[quote=kaycee]I would side with Augustines interpretation.
"In a passage in this book, I said about the Apostle Peter: ‘On him as on a rock the Church was built’…But I know that very frequently at a later time, I so explained what the Lord said: ‘Thou art Peter, and upon this rock I will build my Church,’ that it be understood as **built upon Him whom Peter confessed **saying: ‘Thou art the Christ, the Son of the living God,’ and so **Peter, called after this rock, represented the person of the Church **which is built upon this rock, and has received ‘the keys of the kingdom of heaven.’ For, ‘Thou art Peter’ and not ‘Thou art the rock’ was said to him. **But ‘the rock was Christ,’ in confessing whom, as also the whole Church confesses, Simon was called Peter. But let the reader decide which of these two opinions is the more probable **(The Fathers of the Church (Washington D.C., Catholic University, 1968), Saint Augustine, The Retractations Chapter 20.1).
Augustine says Christ is the Rock and the keys are the confession that Jesus is the Christ. The keys represents the confession for no one can enter without confessing that Jesus is the Christ! Peter is given the keys, the confession of Faith which “unlocks” the entrance to Heaven!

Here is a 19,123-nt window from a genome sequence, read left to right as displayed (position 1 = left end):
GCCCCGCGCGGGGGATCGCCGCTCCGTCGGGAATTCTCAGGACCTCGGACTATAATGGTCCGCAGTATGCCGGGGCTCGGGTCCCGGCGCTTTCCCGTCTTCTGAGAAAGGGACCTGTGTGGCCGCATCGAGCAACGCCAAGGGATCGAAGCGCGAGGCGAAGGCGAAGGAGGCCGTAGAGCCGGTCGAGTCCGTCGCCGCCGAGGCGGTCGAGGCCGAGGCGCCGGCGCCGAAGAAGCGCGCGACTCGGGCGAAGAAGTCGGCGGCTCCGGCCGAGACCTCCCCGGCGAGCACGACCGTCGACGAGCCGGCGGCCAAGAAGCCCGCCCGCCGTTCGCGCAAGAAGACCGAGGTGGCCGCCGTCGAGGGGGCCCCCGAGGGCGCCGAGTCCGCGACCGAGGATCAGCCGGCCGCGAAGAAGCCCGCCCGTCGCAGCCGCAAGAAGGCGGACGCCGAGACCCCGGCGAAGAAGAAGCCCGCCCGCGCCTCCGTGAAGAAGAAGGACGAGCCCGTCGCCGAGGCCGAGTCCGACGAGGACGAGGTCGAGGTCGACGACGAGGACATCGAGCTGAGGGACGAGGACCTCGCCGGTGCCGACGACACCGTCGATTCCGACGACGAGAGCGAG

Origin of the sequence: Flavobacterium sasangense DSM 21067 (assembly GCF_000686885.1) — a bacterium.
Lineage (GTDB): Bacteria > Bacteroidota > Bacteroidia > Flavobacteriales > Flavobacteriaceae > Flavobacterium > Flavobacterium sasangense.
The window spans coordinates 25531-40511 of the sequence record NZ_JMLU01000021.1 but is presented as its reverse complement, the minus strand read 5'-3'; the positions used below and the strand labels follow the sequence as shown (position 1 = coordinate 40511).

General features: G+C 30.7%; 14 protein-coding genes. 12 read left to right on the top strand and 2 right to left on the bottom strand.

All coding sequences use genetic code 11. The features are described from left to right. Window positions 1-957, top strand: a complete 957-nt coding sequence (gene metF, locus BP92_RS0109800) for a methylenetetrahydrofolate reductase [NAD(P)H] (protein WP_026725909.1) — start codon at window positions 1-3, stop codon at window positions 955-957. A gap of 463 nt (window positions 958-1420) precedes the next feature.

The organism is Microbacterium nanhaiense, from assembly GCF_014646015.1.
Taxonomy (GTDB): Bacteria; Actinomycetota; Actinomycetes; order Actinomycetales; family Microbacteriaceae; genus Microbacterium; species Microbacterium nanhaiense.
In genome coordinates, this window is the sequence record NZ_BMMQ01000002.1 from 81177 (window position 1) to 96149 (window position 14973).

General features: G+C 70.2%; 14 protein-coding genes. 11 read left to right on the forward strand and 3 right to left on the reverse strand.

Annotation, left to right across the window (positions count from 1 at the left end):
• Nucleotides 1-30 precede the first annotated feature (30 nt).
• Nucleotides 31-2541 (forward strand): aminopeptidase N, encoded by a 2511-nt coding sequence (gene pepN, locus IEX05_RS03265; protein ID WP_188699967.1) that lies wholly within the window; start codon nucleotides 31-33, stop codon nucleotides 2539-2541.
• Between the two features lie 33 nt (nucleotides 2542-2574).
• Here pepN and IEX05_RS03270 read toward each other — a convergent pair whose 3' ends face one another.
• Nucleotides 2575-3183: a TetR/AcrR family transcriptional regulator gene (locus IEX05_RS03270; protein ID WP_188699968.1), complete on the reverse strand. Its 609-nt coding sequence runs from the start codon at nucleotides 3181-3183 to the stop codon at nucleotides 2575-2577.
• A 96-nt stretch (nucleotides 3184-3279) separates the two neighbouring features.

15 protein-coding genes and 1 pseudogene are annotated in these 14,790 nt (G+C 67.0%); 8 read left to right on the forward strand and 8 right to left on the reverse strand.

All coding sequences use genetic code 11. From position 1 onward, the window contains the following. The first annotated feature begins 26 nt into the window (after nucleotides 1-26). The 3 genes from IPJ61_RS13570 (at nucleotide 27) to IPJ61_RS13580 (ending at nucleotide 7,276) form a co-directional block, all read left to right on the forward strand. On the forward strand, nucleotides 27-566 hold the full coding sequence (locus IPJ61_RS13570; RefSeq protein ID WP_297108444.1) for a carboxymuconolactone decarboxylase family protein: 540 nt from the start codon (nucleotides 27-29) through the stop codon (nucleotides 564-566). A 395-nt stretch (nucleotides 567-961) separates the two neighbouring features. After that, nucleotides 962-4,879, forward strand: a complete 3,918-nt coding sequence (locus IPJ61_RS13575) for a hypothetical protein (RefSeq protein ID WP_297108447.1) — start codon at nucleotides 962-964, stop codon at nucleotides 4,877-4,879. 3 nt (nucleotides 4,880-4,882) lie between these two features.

Augustine also lets the reader decide what this foundational verse means? :eek: Apparently the early church did not recognize this verse as instituting a papacy.
Yes, but let’s quote all of what St. Augustine said:
“There are many other things which rightly keep me in the bosom of the Catholic Church. The consent of the people and nations keeps me, her authority keeps me, inaugurated by miracles, nourished in hope, enlarged by love, and established by age. The succession of priests keep me, from the very seat of the apostle Peter (to whom the Lord after his resurrection gave charge to feed his sheep) down to the present episcopate [of Pope Siricius]” (*Against the Letter of Mani Called “The Foundation” *5 [A.D. 397]).
“[On this matter of the Pelagians] two councils have already been sent to the Apostolic See [the bishop of Rome], and from there rescripts too have come. The matter is at an end; would that the error too might be at an end!” (*Sermons *131:10 [A.D. 411]).